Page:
Clara August 25, 2022 11:39 AM

@ Winter,

And old people are a difficult market for advertising.

Really? My 90-year-old grandmother’s the only person I know who regularly sees full TV ads anymore—most of which seem to be for old people (landline phones, stairlifts, reverse mortgages, retirement homes, …). My 65-year-old parents have had a DVR for years, and skip them. Is anyone still using AM/FM radio outside a construction site, dental office, or dollar store? For the web, I’m using Tor Browser without an adblocker, and find “obvious” internet ads have largely disappeared over the last 10-15 years. I think DuckDuckGo is the only place I regularly see them. The Register is the only place I’ve recently seen an actual image ad (banners, and lots of them), so I’ll avoid going back there. I’m told Youtube has ads, but I personally only access it via youtube-dl. I switched from transit to bicycle when the pandemic started, and bicycle-friendly roads tend not to have billboards or benches or bus shelters…

So, where has advertising gone that non-old people are seeing much of it? Free phone apps? Or is it mostly “covert” now, in the sense of sponsored reviews, affiliate links, product placement, etc.? (Or maybe, with me being 42—the median age in my country—advertisers just consider me old?)

Winter August 25, 2022 1:10 PM

@Clive

My 90-year-old grandmother’s the only person I know who regularly sees full TV ads anymore—most of which seem to be for old people (landline phones, stairlifts, reverse mortgages, retirement homes, …).

Does she buy much? Anything? Will she switch brands?

It is not how many ads are seen, but how much effect they have. Older people buy less and are difficult to entice to switch brands or try out new products.

Winter August 25, 2022 1:13 PM

Previous should be
@Clara

(I have typed Clive so often, it is burned into my muscle memory)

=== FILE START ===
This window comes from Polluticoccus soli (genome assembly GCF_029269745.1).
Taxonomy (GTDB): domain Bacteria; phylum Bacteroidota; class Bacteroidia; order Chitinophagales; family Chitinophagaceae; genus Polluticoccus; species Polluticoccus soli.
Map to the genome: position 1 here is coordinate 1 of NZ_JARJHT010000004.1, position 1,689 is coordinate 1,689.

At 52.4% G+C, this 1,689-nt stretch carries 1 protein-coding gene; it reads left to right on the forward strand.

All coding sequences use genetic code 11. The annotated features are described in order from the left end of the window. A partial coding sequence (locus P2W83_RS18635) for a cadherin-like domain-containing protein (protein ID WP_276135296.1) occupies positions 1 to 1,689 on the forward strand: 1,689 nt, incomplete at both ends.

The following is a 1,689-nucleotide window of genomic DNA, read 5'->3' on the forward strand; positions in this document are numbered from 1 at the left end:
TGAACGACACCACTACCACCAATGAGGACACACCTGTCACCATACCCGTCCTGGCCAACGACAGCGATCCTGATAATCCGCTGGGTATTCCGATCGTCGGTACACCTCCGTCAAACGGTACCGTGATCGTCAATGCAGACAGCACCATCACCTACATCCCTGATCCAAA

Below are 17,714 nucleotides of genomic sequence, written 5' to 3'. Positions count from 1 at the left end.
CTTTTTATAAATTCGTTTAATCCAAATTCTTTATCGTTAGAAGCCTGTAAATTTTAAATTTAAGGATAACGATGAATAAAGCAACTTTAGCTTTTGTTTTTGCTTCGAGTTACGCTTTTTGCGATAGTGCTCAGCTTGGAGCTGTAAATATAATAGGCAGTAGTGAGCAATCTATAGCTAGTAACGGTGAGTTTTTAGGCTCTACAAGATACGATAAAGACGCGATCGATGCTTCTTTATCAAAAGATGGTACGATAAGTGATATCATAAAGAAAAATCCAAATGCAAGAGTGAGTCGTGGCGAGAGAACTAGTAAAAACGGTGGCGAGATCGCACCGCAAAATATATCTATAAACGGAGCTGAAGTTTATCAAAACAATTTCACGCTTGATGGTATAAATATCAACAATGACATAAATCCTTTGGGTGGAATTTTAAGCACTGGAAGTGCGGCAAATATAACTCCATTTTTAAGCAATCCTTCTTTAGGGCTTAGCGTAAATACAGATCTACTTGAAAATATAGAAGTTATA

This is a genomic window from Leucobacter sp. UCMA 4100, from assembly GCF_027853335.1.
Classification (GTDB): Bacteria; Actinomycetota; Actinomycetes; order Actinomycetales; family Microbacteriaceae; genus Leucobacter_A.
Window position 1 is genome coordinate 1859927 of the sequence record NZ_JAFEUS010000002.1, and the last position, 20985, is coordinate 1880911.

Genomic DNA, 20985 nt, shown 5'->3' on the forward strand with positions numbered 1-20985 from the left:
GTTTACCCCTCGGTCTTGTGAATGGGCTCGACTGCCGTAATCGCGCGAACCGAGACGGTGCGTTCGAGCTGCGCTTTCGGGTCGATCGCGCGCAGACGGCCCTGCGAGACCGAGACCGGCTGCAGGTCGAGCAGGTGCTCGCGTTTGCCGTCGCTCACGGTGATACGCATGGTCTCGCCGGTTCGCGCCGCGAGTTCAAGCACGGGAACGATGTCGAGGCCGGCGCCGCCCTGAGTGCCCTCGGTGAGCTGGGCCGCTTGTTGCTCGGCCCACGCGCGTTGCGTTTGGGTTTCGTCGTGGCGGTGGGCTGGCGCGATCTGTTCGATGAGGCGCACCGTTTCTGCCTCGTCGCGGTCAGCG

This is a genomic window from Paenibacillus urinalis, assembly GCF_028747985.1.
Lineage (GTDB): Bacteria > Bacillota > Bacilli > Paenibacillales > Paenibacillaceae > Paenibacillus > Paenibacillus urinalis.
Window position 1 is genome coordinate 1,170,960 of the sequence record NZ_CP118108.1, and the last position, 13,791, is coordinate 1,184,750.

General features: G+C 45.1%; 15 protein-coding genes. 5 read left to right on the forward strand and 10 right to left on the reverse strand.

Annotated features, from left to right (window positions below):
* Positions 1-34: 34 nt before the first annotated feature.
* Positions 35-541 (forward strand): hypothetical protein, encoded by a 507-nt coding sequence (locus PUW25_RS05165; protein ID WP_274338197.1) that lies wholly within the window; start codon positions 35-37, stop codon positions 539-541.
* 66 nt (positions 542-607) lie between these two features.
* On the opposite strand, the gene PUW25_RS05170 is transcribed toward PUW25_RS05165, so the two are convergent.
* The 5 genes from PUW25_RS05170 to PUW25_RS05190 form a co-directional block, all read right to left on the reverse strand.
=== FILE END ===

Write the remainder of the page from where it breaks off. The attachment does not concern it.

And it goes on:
SpaceLifeForm August 25, 2022 8:27 PM

Money.

‘https://nitter.net/thezedwards/status/1562321634295312384#m

Twitter executives opted to allow Twitter to become more dependent upon revenue coming from Chinese entities even though the Twitter service is blocked in China.

Savita August 26, 2022 6:39 PM

As Dave Chappelle says ‘Twitter is not a place’

Twitter doesn’t deserve to exist. It does nothing creates nothing adds nothing.
Musk is a bad actor 24/7 asleep or awake

Both Twitter and Musk just want attention. Stop giving it to them.
Stop listening to them, stop reading them, just switch off
Ignore them and eventually they will go away

Sean August 31, 2022 4:04 PM

@Savita: that was the strategy which old power took to the Internet; ignore those weirdos on their forums and mailing lists and the culture they are creating and their arguments that our emperors have no close. It worked for them, sort of, but they had power that people who read the comments on a site like this do not have (and in the end they found something they did like to lift up- twitter and co.- rather than just hold down Internet culture).

SpaceLifeForm August 31, 2022 4:57 PM

@ Savita

You are reading this wrong.

It is about communication.

The fascists do not want you to communicate.